They may be the powerhouse of the cell, but mitochondria may not be the powerhouse of genetic ancestry that scientists believed.
We all know: The mitochondria is the powerhouse of the cell. But the mitochondria is much more than a simple power plant. It’s also a unique source of DNA that can give us important clues to our species and our history. That’s because the DNA in your mitochondria comes only from your mother. At least, that’s what we believed, but a new paper suggests otherwise.
Mitochondria were already pretty weird parts of our cells, even before this news. Our cells have plenty of different parts, but almost none of them have their own, separate DNA. It’s likely that billions of years ago, when all life was made of single-celled organisms, some larger cells consumed smaller ones. Those smaller cells became mitochondria, which are now specialized power plants sitting in all our cells.
The key here is that mitochondria aren’t passed down through DNA like everything else in our bodies. They’re inherited directly from your mother’s cells, which means there’s no paternal component. This is a big deal for anthropologists and geneticists, because these scientists use mitochondrial DNA to trace back our history through the generations.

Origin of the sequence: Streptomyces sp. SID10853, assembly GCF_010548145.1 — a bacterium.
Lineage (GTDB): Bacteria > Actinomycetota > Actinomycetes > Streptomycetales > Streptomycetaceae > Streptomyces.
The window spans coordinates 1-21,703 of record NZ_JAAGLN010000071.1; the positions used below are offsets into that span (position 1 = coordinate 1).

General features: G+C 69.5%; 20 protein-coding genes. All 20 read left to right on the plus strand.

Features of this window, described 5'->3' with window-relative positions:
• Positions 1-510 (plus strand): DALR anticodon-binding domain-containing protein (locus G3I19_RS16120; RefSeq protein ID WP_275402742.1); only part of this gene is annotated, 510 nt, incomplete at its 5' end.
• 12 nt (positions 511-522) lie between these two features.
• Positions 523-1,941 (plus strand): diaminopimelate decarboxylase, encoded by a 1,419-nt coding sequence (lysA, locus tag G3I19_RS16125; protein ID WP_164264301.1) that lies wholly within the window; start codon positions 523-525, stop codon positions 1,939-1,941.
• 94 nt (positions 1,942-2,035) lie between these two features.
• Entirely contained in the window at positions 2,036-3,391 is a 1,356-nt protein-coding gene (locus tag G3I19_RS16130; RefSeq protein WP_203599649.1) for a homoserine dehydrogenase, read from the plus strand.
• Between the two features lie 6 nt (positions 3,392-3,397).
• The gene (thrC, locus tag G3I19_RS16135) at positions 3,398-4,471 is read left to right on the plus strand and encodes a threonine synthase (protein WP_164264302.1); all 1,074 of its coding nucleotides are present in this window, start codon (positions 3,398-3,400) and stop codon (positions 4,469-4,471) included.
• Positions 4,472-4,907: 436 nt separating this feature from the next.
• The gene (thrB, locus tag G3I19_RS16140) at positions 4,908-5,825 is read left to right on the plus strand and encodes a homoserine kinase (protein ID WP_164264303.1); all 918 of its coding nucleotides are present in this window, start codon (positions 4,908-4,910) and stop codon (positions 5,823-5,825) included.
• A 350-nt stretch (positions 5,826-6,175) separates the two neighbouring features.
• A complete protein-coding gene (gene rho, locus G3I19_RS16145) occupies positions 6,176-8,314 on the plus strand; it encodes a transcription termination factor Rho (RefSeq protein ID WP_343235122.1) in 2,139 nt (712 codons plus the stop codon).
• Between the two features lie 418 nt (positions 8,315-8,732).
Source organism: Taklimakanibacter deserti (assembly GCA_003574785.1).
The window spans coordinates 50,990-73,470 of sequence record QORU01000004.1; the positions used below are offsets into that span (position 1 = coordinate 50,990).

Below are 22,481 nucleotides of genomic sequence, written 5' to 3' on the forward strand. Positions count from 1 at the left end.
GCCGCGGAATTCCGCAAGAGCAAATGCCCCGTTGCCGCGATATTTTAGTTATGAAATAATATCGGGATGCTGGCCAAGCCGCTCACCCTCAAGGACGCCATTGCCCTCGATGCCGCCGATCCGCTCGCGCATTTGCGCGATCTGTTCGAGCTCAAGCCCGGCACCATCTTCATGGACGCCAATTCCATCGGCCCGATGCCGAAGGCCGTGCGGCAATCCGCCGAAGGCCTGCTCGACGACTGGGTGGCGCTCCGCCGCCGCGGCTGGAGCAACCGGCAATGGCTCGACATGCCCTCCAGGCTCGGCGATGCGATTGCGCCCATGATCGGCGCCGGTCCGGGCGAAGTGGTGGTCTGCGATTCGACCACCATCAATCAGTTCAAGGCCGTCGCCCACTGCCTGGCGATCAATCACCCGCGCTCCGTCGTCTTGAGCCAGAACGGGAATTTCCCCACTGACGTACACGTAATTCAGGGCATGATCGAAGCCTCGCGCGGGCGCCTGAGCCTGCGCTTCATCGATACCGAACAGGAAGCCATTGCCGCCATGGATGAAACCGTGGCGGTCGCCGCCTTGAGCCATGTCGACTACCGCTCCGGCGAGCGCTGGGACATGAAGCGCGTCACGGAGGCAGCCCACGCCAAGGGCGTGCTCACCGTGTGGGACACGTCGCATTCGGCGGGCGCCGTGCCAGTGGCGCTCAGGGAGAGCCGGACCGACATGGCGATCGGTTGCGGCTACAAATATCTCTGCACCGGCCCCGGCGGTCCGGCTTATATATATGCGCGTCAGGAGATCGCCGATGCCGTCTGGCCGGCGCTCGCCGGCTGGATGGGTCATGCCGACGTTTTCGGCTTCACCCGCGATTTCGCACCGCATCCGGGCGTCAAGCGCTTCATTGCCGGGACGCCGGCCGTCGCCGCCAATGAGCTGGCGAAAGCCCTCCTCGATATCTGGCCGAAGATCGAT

The standard DNA in your chromosomes are a mash-up of your father’s and mother’s DNA, combined together with a handful of random mutations thrown into the mix. That makes it tough for geneticists and anthropologists to trace your genetic line through the ages. But with mitochondrial DNA only from your mother—and Y chromosome DNA only from your father, if you’re male—researchers can tease apart genetic lineages and paint a clearer picture of your heritage.
But new research suggests that in some cases, mitochondrial DNA can be inherited from fathers, too. A group of researchers found three unrelated families where individuals had mitochondrial DNA from both parents. A total of 17 people across these three families were affected, suggesting that mitochondria aren’t as exclusively maternal as scientists believed.
It’s tough to say just how common this condition is, since most people haven’t had their mitochondrial DNA sequenced. But this paper shows that this sort of thing does happen, and it might be possible that it could happen to a lot of people. If that’s true, it could call into question a lot of the findings from genetic anthropology.